Thursday, March 28, 2013

Will this ad cost Nike customers?

On Monday Nike posted this ad on Facebook and Twitter. 

The move has generated a storm of social media reaction.  (Forbes, 2013)

Check out Jen Floyd Engel’s column for Fox Sports and some of the many comments it has generated.

So what do you think?  Will this ad generate more sales than it loses?

Forbes, T. (2013, March 27)  Nike In The Rough Over Tiger Ad.  Retrieved March 27, 2013, from

Thursday, March 21, 2013

Can ING convince people to start saving for retirement?

On Tuesday, The Wall Street Journal ran yet another in a seemingly endless parade of articles about the fact that Americans are not saving enough money for retirement.  The front page story indicated that 57% of US workers reported less than $25,000 in household savings.  (Greene & Monga, 2013)

This is hardly new news.  But what I have yet to see is any research explaining why.  And without that insight, financial companies continue to struggle to motivate consumers to change their habits.  The newest effort in the category, brought to us by ING, introduces the concept of orange money.   According to Ann Glover, ING US CMO, the campaign is about prioritization, showing how sensibly managing personal finances doesn’t mean you have to give up living. (Irwin, 2013)

 Here’s one of the commercials which will run heavily on March Madness programming. 

What do you think?  Will it be successful in getting more people to consult with ING and save for retirement?

Greene, K. & Monga, V. (3013, March 19)  Workers Saving Too Little To Retire.  Wall Street Journal p A1

Irwin, T. (2013, March 15)  ING Effort Highlights Saving For Retirement.  Retrieved March 20, 2013, from

Thursday, March 14, 2013

Will harsh facts reduce teen pregnancies?

A new campaign to reduce teen pregnancies has begun appearing in the NYC subways.  One poster which features a photo of a baby reads: “I’m twice as likely not to graduate high school because you had me as a teen.”  While another, which addresses teenage dads reads: “Dad, you’ll be paying to support me for the next 20 years.” (Dudman, 2013)

Oddly enough Planned Parenthood has expressed disapproval of the effort stating that they “prefer a judgment-free approach.”  Hmm.  What does telling it like it is have to do with making judgments?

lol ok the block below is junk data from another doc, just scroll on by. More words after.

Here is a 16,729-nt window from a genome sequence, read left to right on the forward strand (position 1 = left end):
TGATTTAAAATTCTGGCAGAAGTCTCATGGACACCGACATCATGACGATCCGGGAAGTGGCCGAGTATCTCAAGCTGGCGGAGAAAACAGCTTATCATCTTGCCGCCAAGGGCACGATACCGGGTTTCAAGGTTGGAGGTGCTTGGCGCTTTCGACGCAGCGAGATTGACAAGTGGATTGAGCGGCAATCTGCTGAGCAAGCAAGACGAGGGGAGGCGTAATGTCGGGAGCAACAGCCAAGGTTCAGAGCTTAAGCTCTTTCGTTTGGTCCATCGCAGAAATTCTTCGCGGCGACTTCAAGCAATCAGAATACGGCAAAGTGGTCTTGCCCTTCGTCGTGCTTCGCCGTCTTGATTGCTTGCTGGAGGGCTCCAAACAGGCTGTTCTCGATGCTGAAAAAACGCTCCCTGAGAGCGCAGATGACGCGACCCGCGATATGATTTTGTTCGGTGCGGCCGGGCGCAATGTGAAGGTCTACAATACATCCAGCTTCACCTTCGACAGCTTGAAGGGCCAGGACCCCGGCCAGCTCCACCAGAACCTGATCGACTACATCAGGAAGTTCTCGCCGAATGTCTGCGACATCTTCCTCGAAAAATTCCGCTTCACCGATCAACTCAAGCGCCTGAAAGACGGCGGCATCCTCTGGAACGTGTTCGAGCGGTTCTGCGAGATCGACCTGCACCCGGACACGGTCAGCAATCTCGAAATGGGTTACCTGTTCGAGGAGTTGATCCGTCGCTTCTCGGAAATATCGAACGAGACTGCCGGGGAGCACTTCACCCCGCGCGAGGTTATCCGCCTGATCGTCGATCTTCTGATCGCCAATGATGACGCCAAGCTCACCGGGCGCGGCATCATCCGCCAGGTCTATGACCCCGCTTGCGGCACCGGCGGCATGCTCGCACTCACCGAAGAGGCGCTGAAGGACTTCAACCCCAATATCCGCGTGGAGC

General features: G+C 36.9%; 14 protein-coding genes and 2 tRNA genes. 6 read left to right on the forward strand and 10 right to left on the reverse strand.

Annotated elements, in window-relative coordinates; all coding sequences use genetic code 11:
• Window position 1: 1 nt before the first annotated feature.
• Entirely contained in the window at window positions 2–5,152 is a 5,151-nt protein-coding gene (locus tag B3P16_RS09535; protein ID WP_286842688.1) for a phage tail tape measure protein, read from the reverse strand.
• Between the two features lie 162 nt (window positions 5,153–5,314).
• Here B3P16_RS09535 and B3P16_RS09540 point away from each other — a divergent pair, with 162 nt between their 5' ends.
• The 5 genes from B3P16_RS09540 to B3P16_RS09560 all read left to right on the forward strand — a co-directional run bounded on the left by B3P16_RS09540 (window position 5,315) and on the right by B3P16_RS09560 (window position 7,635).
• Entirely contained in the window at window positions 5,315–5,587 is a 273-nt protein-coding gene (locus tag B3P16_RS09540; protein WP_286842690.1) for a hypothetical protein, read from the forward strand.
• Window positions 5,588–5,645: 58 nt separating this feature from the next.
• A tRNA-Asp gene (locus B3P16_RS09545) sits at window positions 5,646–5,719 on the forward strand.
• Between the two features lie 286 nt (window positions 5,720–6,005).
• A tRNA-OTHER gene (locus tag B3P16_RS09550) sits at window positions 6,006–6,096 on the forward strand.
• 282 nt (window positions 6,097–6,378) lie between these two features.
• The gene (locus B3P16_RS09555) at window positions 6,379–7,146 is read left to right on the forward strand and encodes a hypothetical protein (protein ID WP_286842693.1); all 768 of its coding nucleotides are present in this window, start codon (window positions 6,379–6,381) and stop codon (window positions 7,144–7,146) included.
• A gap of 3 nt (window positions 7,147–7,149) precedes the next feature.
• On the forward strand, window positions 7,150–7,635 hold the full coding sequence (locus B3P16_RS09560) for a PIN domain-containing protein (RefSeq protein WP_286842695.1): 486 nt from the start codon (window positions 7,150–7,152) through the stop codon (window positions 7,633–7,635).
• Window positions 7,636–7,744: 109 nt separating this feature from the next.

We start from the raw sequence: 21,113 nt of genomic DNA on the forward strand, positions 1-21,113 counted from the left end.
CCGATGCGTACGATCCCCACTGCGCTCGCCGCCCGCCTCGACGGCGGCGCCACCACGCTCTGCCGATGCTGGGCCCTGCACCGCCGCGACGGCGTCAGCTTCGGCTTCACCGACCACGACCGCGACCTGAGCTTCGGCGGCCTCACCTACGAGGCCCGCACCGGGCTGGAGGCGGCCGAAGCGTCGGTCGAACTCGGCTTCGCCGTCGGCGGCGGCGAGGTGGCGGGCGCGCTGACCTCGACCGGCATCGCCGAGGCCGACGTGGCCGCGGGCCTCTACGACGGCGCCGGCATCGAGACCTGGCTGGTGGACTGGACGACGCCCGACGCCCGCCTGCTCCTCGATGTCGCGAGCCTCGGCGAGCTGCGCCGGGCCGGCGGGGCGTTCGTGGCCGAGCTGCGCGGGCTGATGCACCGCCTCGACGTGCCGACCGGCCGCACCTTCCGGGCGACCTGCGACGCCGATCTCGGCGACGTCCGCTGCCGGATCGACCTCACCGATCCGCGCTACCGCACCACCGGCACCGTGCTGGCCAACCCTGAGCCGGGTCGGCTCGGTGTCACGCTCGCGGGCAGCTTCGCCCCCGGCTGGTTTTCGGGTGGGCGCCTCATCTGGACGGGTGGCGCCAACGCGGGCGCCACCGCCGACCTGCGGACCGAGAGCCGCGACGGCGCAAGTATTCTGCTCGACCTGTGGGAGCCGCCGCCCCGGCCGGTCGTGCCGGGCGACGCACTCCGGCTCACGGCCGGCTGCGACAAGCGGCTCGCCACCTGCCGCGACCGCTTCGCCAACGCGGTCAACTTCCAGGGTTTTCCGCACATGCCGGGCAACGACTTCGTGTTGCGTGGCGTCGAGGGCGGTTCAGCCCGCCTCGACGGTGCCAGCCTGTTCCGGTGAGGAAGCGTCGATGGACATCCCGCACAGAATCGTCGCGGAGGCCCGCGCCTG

From what I have read they could have gone a step further, and reminded people that the sons of teen moms are nearly three times as likely to serve a prison sentence. (Maynard, 1996)

So what do you think?  Is the approach too harsh to work?  Or will it open some eyes and be a success?

Dudman, G. (2013, March 13) Bloomberg’s teen pregnancy prevention campaign sparks controversy.  Washington Square News.  p3.

Maynard, R. (1996) Kids Having Kids.  Washington D.C.: Urban Institute Press

Thursday, March 7, 2013

Which social media do you use? Part 2

The last time I blogged about social media, it was to discuss its increasing fragmentation and the new networks that are springing up that appeal to specific niche targets.  

Here’s the blog in case you missed it.

This time we have new research from the Pew Research Center about demographics for the more established social networks.  

According to their data:

  • Facebook skews older than Twitter, Pinterest, Instagram and Tumbler – 35% of users are 65+
  • City dwellers are significantly more likely than rural residents to be on Twitter
  • Women are five times as likely as men to use Pinterest; and those women are more educated and affluent than average
  • Blacks and Hispanics are more likely than whites to use Instagram
  • Tumblr appeals most to the younger segment – 18-29 

What do you think?  Are your social media habits consistent with the research?  How about your friends and acquaintances? 

Moses, L. (2013, March 6)  Blacks and Hispanics Are More Likely Than Whites to Use Twitter.  Retrieved March 6, 2013, from

Duggan, M. and Brenner, J. (2013, February 14)  The Demographics of Social Media Users – 2012.  Pew Research Center.  Retrieved March 6, 2013, from